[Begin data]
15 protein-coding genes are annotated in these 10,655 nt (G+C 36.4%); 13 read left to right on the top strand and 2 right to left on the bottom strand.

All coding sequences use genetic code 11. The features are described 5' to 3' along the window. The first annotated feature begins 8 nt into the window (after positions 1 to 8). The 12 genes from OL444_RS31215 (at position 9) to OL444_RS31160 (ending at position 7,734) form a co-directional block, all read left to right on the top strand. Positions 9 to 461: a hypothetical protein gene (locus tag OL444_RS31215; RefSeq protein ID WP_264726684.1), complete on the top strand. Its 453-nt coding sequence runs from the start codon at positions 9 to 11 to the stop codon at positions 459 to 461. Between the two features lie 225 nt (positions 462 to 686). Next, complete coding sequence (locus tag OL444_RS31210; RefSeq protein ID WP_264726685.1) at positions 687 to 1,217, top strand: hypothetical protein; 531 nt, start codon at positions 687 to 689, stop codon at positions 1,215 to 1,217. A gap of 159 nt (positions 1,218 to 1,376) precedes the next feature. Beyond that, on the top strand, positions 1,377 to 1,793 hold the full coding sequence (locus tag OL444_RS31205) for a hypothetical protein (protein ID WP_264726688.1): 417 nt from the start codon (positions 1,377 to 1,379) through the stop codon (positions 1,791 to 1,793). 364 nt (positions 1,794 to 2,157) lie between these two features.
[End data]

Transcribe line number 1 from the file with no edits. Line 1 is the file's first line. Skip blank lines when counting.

15 protein-coding genes are annotated in these 10,655 nt (G+C 36.4%); 13 read left to right on the top strand and 2 right to left on the bottom strand.